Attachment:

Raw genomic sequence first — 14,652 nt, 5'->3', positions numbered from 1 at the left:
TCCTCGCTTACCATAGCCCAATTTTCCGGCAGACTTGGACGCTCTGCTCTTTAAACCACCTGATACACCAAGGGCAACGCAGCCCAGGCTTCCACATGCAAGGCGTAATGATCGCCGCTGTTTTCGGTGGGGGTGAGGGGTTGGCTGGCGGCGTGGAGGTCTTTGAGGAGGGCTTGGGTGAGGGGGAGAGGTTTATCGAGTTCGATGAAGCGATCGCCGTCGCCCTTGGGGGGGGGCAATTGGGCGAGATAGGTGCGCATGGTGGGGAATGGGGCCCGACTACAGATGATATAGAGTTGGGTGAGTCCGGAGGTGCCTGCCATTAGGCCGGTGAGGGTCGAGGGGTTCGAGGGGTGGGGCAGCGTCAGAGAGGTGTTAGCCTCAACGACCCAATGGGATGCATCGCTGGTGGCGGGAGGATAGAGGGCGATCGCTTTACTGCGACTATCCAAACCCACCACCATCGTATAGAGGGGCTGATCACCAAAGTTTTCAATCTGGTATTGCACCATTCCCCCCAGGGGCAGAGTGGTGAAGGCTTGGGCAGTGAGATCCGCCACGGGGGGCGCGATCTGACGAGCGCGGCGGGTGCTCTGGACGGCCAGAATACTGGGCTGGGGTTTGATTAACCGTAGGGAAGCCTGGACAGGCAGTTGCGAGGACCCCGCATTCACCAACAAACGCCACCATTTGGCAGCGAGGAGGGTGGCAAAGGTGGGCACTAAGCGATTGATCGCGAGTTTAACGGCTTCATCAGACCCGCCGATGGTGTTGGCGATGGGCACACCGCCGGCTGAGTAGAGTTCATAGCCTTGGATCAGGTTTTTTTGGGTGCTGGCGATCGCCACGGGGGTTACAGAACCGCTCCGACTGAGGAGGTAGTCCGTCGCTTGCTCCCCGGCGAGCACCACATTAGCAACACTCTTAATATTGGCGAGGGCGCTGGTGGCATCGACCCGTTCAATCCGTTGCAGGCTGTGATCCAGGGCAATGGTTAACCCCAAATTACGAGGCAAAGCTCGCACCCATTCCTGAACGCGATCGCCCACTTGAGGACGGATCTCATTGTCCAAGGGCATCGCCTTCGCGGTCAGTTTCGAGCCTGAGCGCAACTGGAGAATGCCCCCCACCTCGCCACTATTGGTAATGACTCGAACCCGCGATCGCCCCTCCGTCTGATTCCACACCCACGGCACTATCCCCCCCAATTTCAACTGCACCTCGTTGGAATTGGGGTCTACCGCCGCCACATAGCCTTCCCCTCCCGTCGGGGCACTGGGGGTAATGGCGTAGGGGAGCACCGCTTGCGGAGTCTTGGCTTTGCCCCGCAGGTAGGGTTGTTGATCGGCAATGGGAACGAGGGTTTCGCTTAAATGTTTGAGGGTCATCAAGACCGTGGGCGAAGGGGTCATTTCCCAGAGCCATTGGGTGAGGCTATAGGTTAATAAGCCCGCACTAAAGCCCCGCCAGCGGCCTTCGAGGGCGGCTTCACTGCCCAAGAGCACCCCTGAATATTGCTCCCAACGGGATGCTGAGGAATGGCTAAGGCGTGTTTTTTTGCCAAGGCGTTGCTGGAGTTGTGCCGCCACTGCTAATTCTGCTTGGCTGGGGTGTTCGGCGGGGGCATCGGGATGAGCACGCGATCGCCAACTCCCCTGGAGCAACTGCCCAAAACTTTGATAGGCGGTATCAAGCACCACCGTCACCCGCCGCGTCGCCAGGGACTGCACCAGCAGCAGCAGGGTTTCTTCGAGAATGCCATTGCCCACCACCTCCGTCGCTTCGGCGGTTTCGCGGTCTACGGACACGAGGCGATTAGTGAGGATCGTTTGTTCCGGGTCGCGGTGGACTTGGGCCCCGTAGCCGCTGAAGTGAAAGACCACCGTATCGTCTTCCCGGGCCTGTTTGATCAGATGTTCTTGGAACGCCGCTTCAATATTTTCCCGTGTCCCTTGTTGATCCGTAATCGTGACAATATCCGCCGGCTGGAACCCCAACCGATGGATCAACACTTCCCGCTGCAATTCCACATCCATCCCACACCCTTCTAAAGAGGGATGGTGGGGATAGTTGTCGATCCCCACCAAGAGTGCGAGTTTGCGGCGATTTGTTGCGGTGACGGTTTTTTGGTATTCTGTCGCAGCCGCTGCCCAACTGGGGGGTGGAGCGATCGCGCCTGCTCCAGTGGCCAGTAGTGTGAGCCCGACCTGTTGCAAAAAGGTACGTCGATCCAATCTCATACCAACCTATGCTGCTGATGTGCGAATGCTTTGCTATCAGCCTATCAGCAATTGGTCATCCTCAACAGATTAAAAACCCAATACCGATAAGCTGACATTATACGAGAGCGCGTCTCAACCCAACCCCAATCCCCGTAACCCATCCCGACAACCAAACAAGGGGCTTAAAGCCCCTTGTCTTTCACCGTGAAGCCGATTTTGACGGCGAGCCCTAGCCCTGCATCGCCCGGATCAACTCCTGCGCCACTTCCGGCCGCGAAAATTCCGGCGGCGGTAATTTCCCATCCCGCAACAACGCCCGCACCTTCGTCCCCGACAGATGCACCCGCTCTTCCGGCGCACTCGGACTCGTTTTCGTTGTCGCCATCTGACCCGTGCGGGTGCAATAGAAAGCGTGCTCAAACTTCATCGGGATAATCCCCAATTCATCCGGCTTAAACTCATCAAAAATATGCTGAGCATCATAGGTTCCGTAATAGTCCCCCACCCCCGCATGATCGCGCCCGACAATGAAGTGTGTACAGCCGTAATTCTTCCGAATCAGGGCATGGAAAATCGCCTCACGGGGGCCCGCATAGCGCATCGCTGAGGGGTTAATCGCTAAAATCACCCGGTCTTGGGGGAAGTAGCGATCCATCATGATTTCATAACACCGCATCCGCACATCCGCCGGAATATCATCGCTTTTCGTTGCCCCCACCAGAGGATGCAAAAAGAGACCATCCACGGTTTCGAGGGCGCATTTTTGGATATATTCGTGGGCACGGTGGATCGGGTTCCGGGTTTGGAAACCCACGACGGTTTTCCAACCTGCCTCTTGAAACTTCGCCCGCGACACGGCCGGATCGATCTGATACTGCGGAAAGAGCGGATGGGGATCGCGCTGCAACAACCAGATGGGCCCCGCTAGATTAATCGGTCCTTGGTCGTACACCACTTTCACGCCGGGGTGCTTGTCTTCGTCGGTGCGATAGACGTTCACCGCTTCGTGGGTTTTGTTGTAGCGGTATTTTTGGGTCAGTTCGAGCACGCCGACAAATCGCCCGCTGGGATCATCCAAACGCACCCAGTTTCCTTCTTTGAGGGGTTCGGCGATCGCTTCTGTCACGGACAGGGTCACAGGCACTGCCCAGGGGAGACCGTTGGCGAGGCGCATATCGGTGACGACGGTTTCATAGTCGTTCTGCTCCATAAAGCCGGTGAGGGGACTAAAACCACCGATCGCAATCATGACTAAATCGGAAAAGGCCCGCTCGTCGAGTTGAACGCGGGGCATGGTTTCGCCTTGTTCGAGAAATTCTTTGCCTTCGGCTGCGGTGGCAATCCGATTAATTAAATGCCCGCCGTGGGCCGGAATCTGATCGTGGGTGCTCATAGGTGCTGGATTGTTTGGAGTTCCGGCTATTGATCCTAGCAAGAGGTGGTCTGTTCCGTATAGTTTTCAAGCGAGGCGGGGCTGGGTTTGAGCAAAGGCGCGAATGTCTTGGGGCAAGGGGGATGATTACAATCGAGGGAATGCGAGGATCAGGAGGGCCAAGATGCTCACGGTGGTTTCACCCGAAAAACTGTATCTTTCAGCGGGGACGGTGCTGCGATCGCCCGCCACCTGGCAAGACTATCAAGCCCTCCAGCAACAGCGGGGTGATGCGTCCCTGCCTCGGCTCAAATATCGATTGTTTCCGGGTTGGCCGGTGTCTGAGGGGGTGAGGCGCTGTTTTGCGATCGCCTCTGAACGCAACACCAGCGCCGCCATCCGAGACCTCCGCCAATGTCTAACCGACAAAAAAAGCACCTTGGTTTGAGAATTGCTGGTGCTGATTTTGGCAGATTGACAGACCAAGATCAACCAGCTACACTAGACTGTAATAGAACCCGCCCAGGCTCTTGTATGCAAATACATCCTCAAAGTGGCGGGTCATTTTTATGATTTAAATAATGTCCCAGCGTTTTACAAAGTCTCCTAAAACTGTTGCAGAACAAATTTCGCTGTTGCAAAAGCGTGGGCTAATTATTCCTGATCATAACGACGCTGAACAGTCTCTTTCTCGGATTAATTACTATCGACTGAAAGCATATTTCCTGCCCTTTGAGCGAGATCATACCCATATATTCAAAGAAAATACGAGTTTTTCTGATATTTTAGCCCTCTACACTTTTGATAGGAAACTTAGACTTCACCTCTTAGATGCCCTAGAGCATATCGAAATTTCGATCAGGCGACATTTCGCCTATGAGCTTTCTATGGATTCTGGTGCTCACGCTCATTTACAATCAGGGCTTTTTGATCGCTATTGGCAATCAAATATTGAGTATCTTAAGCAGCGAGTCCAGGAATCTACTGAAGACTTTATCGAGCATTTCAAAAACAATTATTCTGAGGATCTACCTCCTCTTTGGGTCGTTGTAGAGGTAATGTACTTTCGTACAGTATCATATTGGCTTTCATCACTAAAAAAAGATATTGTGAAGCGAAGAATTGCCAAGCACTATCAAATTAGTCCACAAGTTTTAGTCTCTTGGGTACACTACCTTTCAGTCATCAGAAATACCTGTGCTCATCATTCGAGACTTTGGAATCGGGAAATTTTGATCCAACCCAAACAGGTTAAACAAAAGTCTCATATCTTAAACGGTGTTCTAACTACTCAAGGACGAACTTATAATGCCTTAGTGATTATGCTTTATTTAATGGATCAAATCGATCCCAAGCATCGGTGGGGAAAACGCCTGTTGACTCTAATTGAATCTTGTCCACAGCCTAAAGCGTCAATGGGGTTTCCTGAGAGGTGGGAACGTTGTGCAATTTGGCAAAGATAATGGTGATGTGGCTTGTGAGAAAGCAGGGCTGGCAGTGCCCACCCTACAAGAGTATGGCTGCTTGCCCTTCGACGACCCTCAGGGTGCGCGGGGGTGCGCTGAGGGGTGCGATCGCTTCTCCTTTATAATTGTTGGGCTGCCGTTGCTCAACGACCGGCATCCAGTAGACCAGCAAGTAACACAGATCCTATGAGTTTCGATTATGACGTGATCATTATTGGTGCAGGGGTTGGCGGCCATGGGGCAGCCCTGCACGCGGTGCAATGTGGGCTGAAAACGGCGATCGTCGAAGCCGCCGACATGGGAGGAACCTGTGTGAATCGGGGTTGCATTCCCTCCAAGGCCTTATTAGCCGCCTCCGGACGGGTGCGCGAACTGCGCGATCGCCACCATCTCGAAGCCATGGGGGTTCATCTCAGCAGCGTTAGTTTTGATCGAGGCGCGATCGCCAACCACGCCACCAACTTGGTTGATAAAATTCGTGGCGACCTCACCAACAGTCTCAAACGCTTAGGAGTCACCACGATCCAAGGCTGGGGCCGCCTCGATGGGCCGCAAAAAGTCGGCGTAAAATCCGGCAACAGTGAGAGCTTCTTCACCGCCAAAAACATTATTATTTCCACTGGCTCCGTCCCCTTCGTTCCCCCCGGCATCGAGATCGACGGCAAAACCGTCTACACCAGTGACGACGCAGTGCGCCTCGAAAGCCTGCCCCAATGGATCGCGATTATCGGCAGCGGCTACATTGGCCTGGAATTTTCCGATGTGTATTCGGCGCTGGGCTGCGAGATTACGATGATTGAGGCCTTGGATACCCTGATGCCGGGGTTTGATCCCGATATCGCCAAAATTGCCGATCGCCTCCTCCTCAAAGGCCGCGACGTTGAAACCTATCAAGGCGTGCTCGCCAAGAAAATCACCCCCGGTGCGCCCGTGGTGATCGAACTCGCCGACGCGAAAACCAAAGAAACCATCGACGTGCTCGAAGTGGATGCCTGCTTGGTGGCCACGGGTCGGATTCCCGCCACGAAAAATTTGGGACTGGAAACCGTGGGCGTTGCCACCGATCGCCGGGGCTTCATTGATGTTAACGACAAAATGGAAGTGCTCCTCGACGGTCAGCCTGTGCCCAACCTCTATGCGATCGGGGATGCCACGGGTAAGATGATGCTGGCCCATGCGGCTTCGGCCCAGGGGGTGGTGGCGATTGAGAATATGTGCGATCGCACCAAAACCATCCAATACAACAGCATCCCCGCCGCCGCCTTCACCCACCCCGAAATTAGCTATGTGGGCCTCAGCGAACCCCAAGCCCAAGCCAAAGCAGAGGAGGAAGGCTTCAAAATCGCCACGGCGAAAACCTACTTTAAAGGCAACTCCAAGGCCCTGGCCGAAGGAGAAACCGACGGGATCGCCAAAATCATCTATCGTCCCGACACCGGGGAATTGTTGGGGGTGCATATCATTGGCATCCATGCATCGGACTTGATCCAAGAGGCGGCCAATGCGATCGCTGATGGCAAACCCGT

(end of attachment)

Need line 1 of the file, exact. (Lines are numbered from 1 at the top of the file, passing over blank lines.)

Raw genomic sequence first — 14,652 nt, 5'->3', positions numbered from 1 at the left: